The local storage object also offers two other functions
removeItem() deletes the data stored for a specific item. For example, the following command deletes the data we stored above using it's
And the below command deletes all local storage data in the browser's memory:
Local storage in web browsers poses some security risks if not managed properly. Some of these risks include:
Storing sensitive data such as user authentication tokens and personal data in local storage without proper encryption can expose the data to potential attacks.
Unless removed explicitly, data in local storage persist indefinitely thereby increasing the risk of data exposure.
Although local storage follows the same-origin policy, there are techniques such as CSRF attacks that can be used to trick a user into performing actions that lead to data being stored in local storage.
Here are some ways to mitigate local storage security risks in your application:
- Encrypt sensitive data such as user authentication and personal settings/data before storing it to local storage.
- Validate user inputs to prevent XSS attacks.
- Frequently clear outdated or unnecessary data from local storage.
- Implement proper access controls and authorization checks.
Session storage is another form of client-side web browser storage. session storage shares similar properties with local storage but with one key difference:
- The data stored in session storage is only available for as long as the user's browser session is active. When the user closes the tab or browser, the data is cleared automatically.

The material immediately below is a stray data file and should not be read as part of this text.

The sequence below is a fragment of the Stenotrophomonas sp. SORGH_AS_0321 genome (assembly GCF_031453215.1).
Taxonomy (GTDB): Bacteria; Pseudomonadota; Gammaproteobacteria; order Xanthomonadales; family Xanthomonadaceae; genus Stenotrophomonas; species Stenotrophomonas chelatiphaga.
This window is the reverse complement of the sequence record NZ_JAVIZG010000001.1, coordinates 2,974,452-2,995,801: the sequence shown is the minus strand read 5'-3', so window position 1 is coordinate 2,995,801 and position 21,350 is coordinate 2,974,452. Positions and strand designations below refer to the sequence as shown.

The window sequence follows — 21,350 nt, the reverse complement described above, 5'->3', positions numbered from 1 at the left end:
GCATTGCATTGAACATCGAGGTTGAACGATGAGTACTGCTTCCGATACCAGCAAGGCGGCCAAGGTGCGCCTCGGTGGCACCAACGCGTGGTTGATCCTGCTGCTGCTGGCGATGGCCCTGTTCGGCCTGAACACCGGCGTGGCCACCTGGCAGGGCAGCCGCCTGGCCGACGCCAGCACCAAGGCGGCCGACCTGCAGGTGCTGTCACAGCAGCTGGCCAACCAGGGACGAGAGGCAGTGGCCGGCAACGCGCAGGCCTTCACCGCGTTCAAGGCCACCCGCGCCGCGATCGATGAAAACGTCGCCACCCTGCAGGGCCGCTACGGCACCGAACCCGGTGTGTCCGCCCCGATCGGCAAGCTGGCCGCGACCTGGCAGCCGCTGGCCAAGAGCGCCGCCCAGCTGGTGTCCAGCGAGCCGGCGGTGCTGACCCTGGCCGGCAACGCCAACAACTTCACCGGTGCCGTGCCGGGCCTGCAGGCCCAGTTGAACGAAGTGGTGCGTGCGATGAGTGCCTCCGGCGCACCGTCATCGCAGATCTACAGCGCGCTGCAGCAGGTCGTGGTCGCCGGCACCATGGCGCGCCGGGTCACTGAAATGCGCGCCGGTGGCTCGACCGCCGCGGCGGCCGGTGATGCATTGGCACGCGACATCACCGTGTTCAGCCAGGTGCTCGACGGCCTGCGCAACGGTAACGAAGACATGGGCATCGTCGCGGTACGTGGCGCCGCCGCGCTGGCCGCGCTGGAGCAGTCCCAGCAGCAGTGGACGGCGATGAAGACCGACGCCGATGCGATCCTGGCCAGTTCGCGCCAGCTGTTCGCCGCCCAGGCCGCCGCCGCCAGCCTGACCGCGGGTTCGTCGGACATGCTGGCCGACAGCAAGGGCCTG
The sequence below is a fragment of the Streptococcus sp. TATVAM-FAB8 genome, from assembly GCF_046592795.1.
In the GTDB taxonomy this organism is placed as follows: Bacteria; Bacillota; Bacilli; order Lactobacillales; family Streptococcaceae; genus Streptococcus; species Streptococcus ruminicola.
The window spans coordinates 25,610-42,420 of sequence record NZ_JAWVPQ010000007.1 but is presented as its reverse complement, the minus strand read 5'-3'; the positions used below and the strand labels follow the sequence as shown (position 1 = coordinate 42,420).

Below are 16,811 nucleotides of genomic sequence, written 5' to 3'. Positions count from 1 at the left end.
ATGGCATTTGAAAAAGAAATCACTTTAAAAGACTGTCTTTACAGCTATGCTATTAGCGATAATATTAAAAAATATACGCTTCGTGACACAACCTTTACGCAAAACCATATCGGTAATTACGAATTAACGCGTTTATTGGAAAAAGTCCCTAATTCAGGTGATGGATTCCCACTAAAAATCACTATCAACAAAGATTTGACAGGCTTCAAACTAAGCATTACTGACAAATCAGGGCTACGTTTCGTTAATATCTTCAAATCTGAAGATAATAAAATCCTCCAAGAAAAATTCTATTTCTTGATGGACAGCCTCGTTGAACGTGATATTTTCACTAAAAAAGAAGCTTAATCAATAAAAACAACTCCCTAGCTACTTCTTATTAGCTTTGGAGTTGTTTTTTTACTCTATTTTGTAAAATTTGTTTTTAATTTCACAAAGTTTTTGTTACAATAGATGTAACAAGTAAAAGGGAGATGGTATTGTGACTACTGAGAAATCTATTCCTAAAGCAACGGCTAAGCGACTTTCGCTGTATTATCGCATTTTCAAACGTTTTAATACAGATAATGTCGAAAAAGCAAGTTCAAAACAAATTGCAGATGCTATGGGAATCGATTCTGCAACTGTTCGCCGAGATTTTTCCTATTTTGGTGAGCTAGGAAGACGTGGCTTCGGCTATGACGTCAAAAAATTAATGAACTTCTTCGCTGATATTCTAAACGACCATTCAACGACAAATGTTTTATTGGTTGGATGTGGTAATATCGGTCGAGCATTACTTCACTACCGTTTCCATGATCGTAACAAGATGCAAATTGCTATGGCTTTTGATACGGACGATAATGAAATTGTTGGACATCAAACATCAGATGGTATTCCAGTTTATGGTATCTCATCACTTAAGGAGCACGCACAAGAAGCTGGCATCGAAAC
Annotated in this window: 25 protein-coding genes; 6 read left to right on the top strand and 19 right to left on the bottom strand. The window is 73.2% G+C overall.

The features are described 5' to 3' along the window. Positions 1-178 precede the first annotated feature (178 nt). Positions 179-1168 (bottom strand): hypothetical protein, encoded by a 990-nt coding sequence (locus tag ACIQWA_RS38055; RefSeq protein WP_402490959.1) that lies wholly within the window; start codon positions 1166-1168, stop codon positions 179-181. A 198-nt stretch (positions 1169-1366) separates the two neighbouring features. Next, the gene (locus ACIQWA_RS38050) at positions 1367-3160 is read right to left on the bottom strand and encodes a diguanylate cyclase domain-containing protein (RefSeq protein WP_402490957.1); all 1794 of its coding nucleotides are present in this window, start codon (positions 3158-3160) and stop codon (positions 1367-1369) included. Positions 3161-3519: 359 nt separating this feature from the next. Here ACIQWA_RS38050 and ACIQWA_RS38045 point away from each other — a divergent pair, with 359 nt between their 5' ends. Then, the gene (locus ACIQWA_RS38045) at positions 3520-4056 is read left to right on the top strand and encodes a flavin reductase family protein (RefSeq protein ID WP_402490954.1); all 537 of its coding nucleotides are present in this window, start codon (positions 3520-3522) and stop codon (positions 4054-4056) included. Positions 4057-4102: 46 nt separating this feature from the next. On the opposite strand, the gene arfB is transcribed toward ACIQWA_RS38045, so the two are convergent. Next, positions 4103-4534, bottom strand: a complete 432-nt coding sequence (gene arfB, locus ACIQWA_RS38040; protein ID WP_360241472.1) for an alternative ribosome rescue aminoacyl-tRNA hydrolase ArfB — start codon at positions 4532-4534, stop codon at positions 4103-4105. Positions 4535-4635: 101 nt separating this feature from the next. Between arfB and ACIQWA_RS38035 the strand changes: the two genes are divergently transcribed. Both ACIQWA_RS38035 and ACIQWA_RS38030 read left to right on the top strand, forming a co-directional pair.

Session storage is suitable for storing data that is only needed during a single user session, such as shopping cart or temporary user preferences.
Session storage can help in maintaining the state of a web application across different views or components.
Session storage can also be used to store form data temporarily as users navigate between pages to prevent data loss, if they accidentally close the browser or tab.
Similar to what we have done in local storage, you can use the
setItem() function to assign the string value of
"How are you today?" to the key labeled
sessionStorage.setItem("question", "How are you today?")
As we've seen earlier, you can go to the
storage tab of Firefox to view the contents of session storage.
Similarly, like local storage, the data stored in session storage can also be deleted by clearing out the browser’s memory or with the
Like other client-side storage, session storage has certain security considerations that you should be aware of, to ensure user data protection and to mitigate potential security risks. Here are some potential risks associated with session storage:
- Similar to other web storage mechanisms, session storage can be vulnerable to XSS attacks
- Potential attackers can hijack user's session and gain access to the data stored. This makes it crucial to implement robust session management and authentication mechanisms
- Sensitive data stored in session storage such as user authentication tokens can be exposed, if an attacker gains access to the user's device or compromises the browser session
To mitigate these security risks when using session storage, consider the following best practices:
- Encrypt sensitive data before storing it to add an additional layer of security
- Always validate user inputs to prevent XSS attacks
- Clear data from session storage as soon as it's no longer needed to reduce or prevent the risk of data exposure
- Implement strong session management to ensure your application is secure and includes mechanisms to prevent session hijacking
Browser storages such as local storage and session storage help developers store and manage data on the client side, facilitating faster access to information, reducing server load, and improving user experiences in web applications.
In this article we explored the three most used browser storage options, their use cases, security risks, and ways to mitigate them.